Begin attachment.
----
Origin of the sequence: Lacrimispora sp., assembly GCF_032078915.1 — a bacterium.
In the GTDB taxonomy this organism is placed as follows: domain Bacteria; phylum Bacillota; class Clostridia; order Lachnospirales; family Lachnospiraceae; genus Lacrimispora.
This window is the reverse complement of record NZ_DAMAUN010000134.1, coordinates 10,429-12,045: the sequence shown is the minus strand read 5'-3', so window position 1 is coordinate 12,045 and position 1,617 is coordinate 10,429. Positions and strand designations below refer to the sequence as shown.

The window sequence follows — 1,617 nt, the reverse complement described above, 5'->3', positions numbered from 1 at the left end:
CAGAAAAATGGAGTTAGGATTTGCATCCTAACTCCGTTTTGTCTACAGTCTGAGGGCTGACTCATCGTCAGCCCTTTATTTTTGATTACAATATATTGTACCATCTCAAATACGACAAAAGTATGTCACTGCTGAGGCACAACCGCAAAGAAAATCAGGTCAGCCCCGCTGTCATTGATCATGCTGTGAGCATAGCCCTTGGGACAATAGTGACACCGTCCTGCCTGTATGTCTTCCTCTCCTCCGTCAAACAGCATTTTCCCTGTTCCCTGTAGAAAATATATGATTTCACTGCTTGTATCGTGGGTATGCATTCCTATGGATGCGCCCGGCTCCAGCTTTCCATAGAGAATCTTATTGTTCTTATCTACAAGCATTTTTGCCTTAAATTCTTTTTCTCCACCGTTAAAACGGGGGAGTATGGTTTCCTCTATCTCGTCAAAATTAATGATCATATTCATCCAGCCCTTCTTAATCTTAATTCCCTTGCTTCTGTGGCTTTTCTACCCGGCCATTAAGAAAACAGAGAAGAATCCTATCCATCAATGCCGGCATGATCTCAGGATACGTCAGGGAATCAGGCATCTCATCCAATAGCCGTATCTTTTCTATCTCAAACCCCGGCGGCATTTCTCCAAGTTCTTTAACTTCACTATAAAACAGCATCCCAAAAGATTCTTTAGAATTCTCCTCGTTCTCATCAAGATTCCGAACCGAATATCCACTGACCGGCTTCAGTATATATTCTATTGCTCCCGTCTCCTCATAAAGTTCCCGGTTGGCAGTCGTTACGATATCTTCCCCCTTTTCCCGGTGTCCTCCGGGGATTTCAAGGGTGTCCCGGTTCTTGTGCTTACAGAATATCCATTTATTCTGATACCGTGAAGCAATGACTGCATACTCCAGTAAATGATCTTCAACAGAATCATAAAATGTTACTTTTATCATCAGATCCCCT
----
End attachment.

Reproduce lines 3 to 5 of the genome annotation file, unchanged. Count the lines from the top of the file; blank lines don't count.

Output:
This window is the reverse complement of record NZ_DAMAUN010000134.1, coordinates 10,429-12,045: the sequence shown is the minus strand read 5'-3', so window position 1 is coordinate 12,045 and position 1,617 is coordinate 10,429. Positions and strand designations below refer to the sequence as shown.

The window sequence follows — 1,617 nt, the reverse complement described above, 5'->3', positions numbered from 1 at the left end:
CAGAAAAATGGAGTTAGGATTTGCATCCTAACTCCGTTTTGTCTACAGTCTGAGGGCTGACTCATCGTCAGCCCTTTATTTTTGATTACAATATATTGTACCATCTCAAATACGACAAAAGTATGTCACTGCTGAGGCACAACCGCAAAGAAAATCAGGTCAGCCCCGCTGTCATTGATCATGCTGTGAGCATAGCCCTTGGGACAATAGTGACACCGTCCTGCCTGTATGTCTTCCTCTCCTCCGTCAAACAGCATTTTCCCTGTTCCCTGTAGAAAATATATGATTTCACTGCTTGTATCGTGGGTATGCATTCCTATGGATGCGCCCGGCTCCAGCTTTCCATAGAGAATCTTATTGTTCTTATCTACAAGCATTTTTGCCTTAAATTCTTTTTCTCCACCGTTAAAACGGGGGAGTATGGTTTCCTCTATCTCGTCAAAATTAATGATCATATTCATCCAGCCCTTCTTAATCTTAATTCCCTTGCTTCTGTGGCTTTTCTACCCGGCCATTAAGAAAACAGAGAAGAATCCTATCCATCAATGCCGGCATGATCTCAGGATACGTCAGGGAATCAGGCATCTCATCCAATAGCCGTATCTTTTCTATCTCAAACCCCGGCGGCATTTCTCCAAGTTCTTTAACTTCACTATAAAACAGCATCCCAAAAGATTCTTTAGAATTCTCCTCGTTCTCATCAAGATTCCGAACCGAATATCCACTGACCGGCTTCAGTATATATTCTATTGCTCCCGTCTCCTCATAAAGTTCCCGGTTGGCAGTCGTTACGATATCTTCCCCCTTTTCCCGGTGTCCTCCGGGGATTTCAAGGGTGTCCCGGTTCTTGTGCTTACAGAATATCCATTTATTCTGATACCGTGAAGCAATGACTGCATACTCCAGTAAATGATCTTCAACAGAATCATAAAATGTTACTTTTATCATCAGATCCCCT